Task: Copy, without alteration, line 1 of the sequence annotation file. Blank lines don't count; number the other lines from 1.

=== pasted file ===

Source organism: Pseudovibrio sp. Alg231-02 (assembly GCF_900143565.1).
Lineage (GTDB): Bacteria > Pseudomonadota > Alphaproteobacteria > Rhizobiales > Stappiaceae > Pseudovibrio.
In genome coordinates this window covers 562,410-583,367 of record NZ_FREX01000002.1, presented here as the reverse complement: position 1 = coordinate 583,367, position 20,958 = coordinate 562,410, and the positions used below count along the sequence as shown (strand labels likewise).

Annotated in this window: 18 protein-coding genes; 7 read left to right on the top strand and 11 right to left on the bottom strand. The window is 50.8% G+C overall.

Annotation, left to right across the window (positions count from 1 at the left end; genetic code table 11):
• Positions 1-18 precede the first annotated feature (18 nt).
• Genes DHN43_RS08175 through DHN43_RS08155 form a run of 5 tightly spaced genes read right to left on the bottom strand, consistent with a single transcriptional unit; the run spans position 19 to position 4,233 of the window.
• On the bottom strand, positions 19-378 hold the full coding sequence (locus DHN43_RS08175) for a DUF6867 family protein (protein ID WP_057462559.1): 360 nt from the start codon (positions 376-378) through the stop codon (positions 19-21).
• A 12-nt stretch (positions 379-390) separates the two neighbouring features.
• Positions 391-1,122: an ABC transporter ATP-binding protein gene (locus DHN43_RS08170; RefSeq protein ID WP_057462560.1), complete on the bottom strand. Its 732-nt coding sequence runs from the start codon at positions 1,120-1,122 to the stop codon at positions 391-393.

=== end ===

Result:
Source organism: Pseudovibrio sp. Alg231-02 (assembly GCF_900143565.1).